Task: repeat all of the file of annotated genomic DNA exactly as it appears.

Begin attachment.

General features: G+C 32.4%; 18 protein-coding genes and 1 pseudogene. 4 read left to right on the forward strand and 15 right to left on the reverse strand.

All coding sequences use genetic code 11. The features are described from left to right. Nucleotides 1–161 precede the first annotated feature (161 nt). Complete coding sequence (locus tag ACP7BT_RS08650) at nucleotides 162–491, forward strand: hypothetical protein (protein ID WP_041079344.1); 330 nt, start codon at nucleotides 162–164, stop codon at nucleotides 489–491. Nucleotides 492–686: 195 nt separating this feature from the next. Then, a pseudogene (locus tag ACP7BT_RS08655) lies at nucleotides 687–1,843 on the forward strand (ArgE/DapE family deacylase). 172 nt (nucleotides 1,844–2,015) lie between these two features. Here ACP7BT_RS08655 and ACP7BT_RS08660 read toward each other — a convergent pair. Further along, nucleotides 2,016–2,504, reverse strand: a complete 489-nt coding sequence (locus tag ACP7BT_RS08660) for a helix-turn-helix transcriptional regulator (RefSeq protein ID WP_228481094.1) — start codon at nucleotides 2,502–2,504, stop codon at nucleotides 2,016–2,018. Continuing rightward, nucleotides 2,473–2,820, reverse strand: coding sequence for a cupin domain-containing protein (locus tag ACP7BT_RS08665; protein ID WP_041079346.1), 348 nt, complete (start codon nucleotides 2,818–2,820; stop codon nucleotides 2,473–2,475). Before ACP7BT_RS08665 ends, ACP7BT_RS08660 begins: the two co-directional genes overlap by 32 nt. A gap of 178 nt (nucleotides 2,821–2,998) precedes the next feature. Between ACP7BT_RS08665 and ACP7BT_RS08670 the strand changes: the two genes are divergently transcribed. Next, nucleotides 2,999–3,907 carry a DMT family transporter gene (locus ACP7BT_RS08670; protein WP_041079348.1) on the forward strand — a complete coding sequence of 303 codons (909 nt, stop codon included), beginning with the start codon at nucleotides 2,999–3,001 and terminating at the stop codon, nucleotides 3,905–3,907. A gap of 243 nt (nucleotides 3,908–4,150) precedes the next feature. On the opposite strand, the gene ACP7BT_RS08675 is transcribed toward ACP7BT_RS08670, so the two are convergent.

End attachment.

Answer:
General features: G+C 32.4%; 18 protein-coding genes and 1 pseudogene. 4 read left to right on the forward strand and 15 right to left on the reverse strand.

All coding sequences use genetic code 11. The features are described from left to right. Nucleotides 1–161 precede the first annotated feature (161 nt). Complete coding sequence (locus tag ACP7BT_RS08650) at nucleotides 162–491, forward strand: hypothetical protein (protein ID WP_041079344.1); 330 nt, start codon at nucleotides 162–164, stop codon at nucleotides 489–491. Nucleotides 492–686: 195 nt separating this feature from the next. Then, a pseudogene (locus tag ACP7BT_RS08655) lies at nucleotides 687–1,843 on the forward strand (ArgE/DapE family deacylase). 172 nt (nucleotides 1,844–2,015) lie between these two features. Here ACP7BT_RS08655 and ACP7BT_RS08660 read toward each other — a convergent pair. Further along, nucleotides 2,016–2,504, reverse strand: a complete 489-nt coding sequence (locus tag ACP7BT_RS08660) for a helix-turn-helix transcriptional regulator (RefSeq protein ID WP_228481094.1) — start codon at nucleotides 2,502–2,504, stop codon at nucleotides 2,016–2,018. Continuing rightward, nucleotides 2,473–2,820, reverse strand: coding sequence for a cupin domain-containing protein (locus tag ACP7BT_RS08665; protein ID WP_041079346.1), 348 nt, complete (start codon nucleotides 2,818–2,820; stop codon nucleotides 2,473–2,475). Before ACP7BT_RS08665 ends, ACP7BT_RS08660 begins: the two co-directional genes overlap by 32 nt. A gap of 178 nt (nucleotides 2,821–2,998) precedes the next feature. Between ACP7BT_RS08665 and ACP7BT_RS08670 the strand changes: the two genes are divergently transcribed. Next, nucleotides 2,999–3,907 carry a DMT family transporter gene (locus ACP7BT_RS08670; protein WP_041079348.1) on the forward strand — a complete coding sequence of 303 codons (909 nt, stop codon included), beginning with the start codon at nucleotides 2,999–3,001 and terminating at the stop codon, nucleotides 3,905–3,907. A gap of 243 nt (nucleotides 3,908–4,150) precedes the next feature. On the opposite strand, the gene ACP7BT_RS08675 is transcribed toward ACP7BT_RS08670, so the two are convergent.